At The Picture Show
The Fog is up to no good
Director: Rupert Wainright
Screenplay: Cooper Layne, based on a 1980 script by John Carpenter and Debra Hill
Starring: Tom Welling, Selma Blair, Maggie Grace, Adrian Hough, DeRay Davis and Rade
Rated PG-13/1 hour, 40 minutes
Opened Oct. 14, 2005
(out of four)
If anyone knows what it feels like to be (unfairly) rendered obsolete, it's gotta be John
Carpenter. Just this year alone, the writer/director/composer has seen two of his cult classics re-made -- Assault on Precinct 13 earlier this year, and now this week's The Fog, which is so
horrid the studio wouldn't even let the critics see it before its release (see also Alien vs.
To add insult to injury, there are already reported plans in the works to re-make
Carpenter's The Thing, Escape from New York and even his classic Halloween -- as if two
decades' worth of bad sequels weren't bad enough already. I feel sorry for the guy.
But on to the business at hand. Twenty-five years after the original release of The Fog --
an old-fashioned ghost story about a mysterious fog that rolls through the small town of Antonio
Bay and wreaks havoc on the town's 100th anniversary -- Hollywood decided it was already
time for a modern-day update. And so Revolution Studios brought in Rupert Wainright, the
revered artist behind such classics as Stigmata and Disney's Blank Check, to helm the new
The characters have been modified from the original, but the new script doesn't deviate
too much. The basics are all the same -- the fog rolls in one night, and everything goes haywire.
Electricity goes out, clocks stop, phone lines go down. People start disappearing, and eventually
show up dead. "Stay away from the fog," cries Stevie Wayne (Selma Blair), the town's radio DJ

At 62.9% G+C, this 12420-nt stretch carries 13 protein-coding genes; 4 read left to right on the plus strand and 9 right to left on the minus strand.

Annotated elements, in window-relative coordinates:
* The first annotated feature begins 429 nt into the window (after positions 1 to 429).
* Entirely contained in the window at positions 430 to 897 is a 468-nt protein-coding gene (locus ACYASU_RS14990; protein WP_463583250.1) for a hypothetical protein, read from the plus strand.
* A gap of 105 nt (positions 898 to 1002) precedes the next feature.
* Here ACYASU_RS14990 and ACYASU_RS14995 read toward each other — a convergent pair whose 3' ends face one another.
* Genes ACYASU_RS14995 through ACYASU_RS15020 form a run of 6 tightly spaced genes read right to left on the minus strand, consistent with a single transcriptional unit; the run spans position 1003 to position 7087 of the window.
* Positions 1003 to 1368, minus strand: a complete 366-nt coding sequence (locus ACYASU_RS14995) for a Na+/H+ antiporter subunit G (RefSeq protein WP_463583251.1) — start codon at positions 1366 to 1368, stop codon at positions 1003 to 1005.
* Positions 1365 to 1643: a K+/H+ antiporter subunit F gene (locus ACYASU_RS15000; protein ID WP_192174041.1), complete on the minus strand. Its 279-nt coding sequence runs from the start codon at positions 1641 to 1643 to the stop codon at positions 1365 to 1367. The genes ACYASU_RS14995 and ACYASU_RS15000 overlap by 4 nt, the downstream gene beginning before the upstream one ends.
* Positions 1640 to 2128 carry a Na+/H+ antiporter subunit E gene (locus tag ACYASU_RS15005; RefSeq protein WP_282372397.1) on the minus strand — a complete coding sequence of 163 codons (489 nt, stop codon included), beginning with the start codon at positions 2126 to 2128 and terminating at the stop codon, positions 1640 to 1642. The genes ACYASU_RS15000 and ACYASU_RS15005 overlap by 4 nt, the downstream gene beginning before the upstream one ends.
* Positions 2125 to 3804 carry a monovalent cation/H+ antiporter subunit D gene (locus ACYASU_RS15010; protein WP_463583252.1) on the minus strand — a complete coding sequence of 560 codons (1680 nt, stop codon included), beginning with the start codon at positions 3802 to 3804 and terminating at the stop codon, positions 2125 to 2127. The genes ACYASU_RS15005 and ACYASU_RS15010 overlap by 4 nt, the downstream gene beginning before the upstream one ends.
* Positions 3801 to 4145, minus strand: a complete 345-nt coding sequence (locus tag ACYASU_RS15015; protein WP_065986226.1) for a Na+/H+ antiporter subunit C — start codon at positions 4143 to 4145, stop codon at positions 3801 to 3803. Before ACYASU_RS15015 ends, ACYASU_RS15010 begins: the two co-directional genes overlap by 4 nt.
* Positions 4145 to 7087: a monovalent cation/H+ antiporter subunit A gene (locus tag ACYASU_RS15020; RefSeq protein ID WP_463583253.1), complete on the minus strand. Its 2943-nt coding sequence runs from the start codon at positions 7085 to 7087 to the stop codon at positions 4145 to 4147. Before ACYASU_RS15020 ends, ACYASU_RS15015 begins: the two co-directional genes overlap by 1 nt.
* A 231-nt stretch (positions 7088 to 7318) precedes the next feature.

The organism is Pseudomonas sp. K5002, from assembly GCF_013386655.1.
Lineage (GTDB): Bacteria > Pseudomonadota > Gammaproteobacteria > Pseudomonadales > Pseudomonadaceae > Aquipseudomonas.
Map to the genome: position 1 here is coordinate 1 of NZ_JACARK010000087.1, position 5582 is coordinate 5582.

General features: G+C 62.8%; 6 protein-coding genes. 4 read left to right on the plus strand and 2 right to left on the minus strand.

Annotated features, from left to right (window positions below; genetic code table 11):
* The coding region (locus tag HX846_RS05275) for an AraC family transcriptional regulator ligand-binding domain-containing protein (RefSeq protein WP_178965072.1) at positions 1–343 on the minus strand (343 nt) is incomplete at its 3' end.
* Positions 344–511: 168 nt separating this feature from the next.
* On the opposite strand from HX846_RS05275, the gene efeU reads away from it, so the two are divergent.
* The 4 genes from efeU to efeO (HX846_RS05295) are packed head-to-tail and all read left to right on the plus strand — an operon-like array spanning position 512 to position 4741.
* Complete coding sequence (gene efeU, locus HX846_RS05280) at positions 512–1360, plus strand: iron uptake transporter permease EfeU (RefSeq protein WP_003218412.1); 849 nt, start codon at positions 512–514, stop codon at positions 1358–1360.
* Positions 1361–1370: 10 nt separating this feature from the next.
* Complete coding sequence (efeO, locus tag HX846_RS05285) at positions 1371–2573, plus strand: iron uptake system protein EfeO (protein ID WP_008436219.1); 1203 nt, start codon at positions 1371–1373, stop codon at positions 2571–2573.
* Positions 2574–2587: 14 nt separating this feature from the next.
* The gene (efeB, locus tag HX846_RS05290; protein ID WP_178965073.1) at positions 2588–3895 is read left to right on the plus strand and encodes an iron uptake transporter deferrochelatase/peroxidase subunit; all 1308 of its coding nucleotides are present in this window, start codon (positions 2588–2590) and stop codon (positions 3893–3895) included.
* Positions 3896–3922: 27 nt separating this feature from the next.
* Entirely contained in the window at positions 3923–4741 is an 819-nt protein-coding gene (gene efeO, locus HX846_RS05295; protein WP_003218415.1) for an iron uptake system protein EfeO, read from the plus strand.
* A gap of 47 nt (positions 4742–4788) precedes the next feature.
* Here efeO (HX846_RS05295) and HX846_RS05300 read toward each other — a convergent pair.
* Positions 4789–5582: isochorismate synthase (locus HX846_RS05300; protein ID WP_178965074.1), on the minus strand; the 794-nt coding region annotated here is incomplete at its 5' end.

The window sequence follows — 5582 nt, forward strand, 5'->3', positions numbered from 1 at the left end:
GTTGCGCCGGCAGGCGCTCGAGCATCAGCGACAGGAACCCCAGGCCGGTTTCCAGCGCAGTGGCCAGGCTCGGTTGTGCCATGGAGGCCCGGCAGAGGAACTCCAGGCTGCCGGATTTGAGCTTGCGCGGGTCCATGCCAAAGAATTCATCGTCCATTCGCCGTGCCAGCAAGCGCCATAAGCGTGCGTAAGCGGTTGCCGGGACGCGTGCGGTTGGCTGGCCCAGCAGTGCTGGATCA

with a bit too much moxie for her own good. "There's something in the fog!"
For those who haven't seen the original, I'll leave out the more specific and mysterious
details of the plot -- but suffice it to say that the town, and the ancestors of its founding fathers,
really have it coming.
But the problem with this new incarnation of The Fog isn't just that it's a completely
unnecessary remake -- it's that it's simply not a very good one. While Carpenter's original
wasn't anything to write home about (it certainly wasn't one of his best efforts), it was well-directed, and Carpenter generated some genuinely spooky imagery. Wainright doesn't have the
same eye, and, like so many other directors these days, relies too much on digital effects.
Carpenter's fog was a true villain; it looked like the physical manifestation of impending doom.
Wainright's fog looks . . . well, it just looks like fog. How boring.
Even in the 1980 version, the story was more than a bit lacking, but screenwriter Cooper
Layne somehow manages to lower the stakes and make the story even less interesting, even while
making the plot more needlessly confusing than it has any right to be. And his excuse for snappy
dialogue goes something like this. "Leave my forefathers out of this," says Spooner (DeRay
Davis), otherwise known as the film's Token Black Guy. "I'm from Chicago. South side!"
The film's plot developments and explanations and (in particular) its final conclusion are
so completely nonsensical and, well, stupid that it might cause us to scratch our heads in disbelief
. . . if only we actually cared.
Well, we don't. There is not a single memorable character to be found, despite a
potentially charismatic cast that includes Tom Welling (Smallville), Maggie Grace (Lost) and
Rade Sherbedgia (everyone's favorite indestructible former KGB operative, Boris the Blade,
But the lack of an enticing character is the least of The Fog's problems. The film is
simply a huge mistake from the very beginning. The bottom line is that it's just not scary, or
suspenseful, or even mysterious. And that's three strikes right there.
Read more by Chris Bellamy